Mirror Group newspapers is expected to face 55 fresh claims of alleged phone hacking after a judge rejected an attempt by the publisher to throw out preliminary cases brought by claimants including the former England football manager Sven-Goran Eriksson.
Legal sources told The Independent that a number of “high-value” damages claims will be filed against the publisher of the Mirror titles and the Sunday People following the High Court ruling that the newspaper group has a case to answer for the alleged use of illegal voicemail interception by its journalists.
The judgment raises the prospect of Trinity Mirror facing a legal battle over phone-hacking damages claims similar to that of Rupert Murdoch’s News International – now News UK.
Civil claims arising from phone hacking at the defunct News of the World have so far cost at least £300m, although a former senior Murdoch employee recently admitted that the figure could eventually exceed £500m.
The Independent understands that many of the new Mirror Group claimants are connected to victims of phone hacking who have already won damages for breach of privacy by the NOTW. Some of the new cases have been prepared following personal notification by Scotland Yard detectives of evidence of wrongdoing inside the Mirror Group titles.
Last night a Trinity Mirror spokesman said: “We can’t possibly comment on claims we have not received.”
Publicly-listed Trinity Mirror PLC, which has a market capitalisation of £330m compared to the £6.5bn of Mr Murdoch’s News Corp, confirmed to the Stock Exchange earlier this year that it is under police investigation to establish whether it and its senior directors could be held “criminally liable” for phone hacking.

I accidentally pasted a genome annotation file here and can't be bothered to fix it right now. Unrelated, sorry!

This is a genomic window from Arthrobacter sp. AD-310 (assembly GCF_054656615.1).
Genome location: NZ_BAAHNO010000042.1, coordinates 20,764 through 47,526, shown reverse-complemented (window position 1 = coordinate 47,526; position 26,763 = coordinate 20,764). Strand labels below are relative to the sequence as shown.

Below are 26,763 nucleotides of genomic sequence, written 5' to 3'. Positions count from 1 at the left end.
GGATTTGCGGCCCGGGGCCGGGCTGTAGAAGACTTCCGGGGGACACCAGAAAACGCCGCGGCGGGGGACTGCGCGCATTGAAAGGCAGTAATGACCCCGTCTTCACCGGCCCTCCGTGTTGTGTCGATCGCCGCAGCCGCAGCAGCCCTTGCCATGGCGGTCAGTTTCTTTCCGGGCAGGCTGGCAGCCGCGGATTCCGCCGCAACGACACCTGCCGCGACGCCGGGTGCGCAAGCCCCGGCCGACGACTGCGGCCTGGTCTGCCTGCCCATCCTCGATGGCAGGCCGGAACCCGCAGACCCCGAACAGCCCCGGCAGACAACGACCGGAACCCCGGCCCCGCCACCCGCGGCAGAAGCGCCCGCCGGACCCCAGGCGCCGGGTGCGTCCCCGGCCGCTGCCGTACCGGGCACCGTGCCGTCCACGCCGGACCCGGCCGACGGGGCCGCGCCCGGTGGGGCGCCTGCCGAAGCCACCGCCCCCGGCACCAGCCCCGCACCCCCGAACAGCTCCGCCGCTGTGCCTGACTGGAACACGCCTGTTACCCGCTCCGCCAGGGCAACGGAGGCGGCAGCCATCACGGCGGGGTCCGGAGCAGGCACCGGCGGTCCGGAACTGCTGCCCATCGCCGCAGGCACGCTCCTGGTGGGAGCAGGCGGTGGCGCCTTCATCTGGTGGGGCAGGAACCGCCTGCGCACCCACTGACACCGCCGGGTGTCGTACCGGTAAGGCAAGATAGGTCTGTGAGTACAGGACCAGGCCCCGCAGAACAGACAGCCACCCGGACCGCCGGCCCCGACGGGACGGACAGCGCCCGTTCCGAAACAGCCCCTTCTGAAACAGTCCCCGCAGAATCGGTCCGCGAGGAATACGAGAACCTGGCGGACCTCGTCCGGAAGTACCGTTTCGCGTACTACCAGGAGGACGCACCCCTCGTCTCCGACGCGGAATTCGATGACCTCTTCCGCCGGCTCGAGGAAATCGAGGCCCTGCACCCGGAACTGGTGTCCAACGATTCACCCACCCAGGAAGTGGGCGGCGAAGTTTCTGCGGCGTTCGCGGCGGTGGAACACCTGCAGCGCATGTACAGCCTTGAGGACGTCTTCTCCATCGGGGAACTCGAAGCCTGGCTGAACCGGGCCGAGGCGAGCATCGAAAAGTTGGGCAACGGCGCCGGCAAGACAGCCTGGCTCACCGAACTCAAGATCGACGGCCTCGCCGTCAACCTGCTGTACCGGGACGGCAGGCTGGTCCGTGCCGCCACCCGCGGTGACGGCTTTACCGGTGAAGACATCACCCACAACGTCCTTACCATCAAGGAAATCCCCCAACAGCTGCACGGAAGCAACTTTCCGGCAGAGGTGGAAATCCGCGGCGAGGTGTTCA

The company, which saw its share price fall by 3 per cent following the judgment before it later recovered, said after today’s ruling that it continues to contest the claims against it “vigorously” and has sought leave to appeal.
Mark Lewis, the lawyer who was instrumental in bringing the scale of phone hacking within the Murdoch empire to light, is representing many of the claimants in the rapidly expanding new front in litigation against newspapers over alleged illegal newsgathering.
In a statement, his law firm Taylor Hampton, said: “Mirror Group now needs to concentrate on properly defending these actions and our clients now look forward to their claims proceeding.
“We hope that today’s judgment will mean that the full picture will now emerge as these cases unfold. It is time for MGN to come clean and reveal what went on.”
Lawyers for Mirror Group last month used a two-day hearing at the High Court in London to ask for the hacking claims brought against it by the former Blackburn Rovers and Manchester City footballer Garry Flitcroft and Abbie Gibson, a former nanny of the Beckhams, to be struck out.
The company also asked for “crucial evidence” in the cases of Mr Eriksson and the former Coronation Street actress Shobna Gulati to be dismissed.
But Mr Justice Mann today rejected the applications, saying that while the claims from Mr Flitcroft and Ms Gibson faced “real problems”, they were not “fanciful” while all four cases should be allowed to continue in their present form.
However, the judge said that the publisher had succeeded in landing “significant blows” against the case of Mr Flitcroft, whose complaint relates to revelations in 2001 by the Sunday People about his extra-marital affairs with a lap dancer and a nursery nurse.
Lawyers for the Mirror Group had complained of discrepancies in the former footballer’s statements relating to his case but Mr Justice Mann found that: “Mr Flitcroft has a real prospect of establishing that phone hacking played its part” in the revelations about his private life.
In a terse statement, Mirror Group said it noted the contents of the ruling. It added: “MGN continues to contest the four claims vigorously.”